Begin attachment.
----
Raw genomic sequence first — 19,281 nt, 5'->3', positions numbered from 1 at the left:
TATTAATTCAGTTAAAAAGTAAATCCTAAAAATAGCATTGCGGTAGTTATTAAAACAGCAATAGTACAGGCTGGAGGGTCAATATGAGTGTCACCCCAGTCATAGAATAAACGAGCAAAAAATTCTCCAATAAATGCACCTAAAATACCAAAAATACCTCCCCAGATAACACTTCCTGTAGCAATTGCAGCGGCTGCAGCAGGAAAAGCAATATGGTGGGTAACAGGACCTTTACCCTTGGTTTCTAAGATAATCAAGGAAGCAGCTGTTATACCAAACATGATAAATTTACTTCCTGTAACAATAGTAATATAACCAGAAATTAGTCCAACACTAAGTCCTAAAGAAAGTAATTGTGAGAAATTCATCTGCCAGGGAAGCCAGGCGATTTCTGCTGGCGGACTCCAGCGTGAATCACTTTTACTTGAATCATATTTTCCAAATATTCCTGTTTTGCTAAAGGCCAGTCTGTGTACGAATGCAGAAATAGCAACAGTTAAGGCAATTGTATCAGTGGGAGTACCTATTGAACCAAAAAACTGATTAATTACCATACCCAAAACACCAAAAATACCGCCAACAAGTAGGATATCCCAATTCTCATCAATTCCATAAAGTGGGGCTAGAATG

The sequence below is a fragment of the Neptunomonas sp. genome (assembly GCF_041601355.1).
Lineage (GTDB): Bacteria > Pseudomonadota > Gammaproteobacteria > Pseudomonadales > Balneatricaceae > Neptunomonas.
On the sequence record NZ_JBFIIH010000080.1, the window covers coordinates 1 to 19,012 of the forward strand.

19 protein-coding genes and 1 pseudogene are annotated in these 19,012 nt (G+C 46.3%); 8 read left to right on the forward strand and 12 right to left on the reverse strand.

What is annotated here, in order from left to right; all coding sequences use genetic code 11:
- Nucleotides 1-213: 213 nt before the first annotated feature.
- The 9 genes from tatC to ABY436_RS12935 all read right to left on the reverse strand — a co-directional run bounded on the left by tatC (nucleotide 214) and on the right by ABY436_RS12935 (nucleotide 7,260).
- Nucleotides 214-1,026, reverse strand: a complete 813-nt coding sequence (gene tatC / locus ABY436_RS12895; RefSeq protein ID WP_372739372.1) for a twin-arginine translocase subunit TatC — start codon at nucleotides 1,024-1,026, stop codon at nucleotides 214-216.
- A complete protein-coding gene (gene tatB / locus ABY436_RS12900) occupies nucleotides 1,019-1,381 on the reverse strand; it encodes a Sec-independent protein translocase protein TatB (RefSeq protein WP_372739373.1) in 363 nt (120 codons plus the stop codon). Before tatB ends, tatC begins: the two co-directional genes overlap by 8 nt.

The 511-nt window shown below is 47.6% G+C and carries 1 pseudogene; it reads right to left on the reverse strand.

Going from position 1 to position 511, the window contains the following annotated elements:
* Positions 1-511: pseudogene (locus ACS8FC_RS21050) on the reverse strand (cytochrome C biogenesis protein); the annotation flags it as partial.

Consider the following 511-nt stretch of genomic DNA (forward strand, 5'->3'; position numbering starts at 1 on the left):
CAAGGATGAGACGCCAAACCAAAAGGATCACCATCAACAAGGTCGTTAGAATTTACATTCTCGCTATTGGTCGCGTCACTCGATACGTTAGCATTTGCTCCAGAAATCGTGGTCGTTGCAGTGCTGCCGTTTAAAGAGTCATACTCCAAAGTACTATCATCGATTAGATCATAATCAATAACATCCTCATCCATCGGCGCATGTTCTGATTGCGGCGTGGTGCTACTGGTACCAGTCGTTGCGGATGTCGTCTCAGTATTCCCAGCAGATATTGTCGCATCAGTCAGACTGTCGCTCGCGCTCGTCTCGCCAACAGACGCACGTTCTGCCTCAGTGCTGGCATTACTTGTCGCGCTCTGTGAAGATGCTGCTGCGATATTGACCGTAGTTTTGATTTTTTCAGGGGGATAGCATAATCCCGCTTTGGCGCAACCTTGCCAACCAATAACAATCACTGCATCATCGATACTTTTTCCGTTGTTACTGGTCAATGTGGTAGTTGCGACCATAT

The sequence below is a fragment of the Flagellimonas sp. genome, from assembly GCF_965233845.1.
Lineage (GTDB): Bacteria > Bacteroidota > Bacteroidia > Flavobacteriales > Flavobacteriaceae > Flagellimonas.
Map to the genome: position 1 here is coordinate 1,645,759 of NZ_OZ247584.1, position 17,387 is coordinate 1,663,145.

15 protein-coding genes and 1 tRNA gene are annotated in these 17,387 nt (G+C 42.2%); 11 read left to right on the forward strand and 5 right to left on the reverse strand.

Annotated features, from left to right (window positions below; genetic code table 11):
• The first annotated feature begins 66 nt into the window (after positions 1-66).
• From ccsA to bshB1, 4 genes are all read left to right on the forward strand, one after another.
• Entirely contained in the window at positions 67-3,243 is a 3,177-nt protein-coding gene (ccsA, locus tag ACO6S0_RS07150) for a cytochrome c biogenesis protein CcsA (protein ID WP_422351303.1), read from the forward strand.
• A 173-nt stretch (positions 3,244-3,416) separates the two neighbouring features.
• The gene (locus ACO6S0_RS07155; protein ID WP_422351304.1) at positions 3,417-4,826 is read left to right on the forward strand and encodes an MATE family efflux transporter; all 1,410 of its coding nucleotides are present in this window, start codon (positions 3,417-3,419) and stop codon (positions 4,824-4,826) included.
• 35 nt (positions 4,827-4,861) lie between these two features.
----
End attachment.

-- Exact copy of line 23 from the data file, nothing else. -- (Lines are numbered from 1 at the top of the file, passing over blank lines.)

• From ccsA to bshB1, 4 genes are all read left to right on the forward strand, one after another.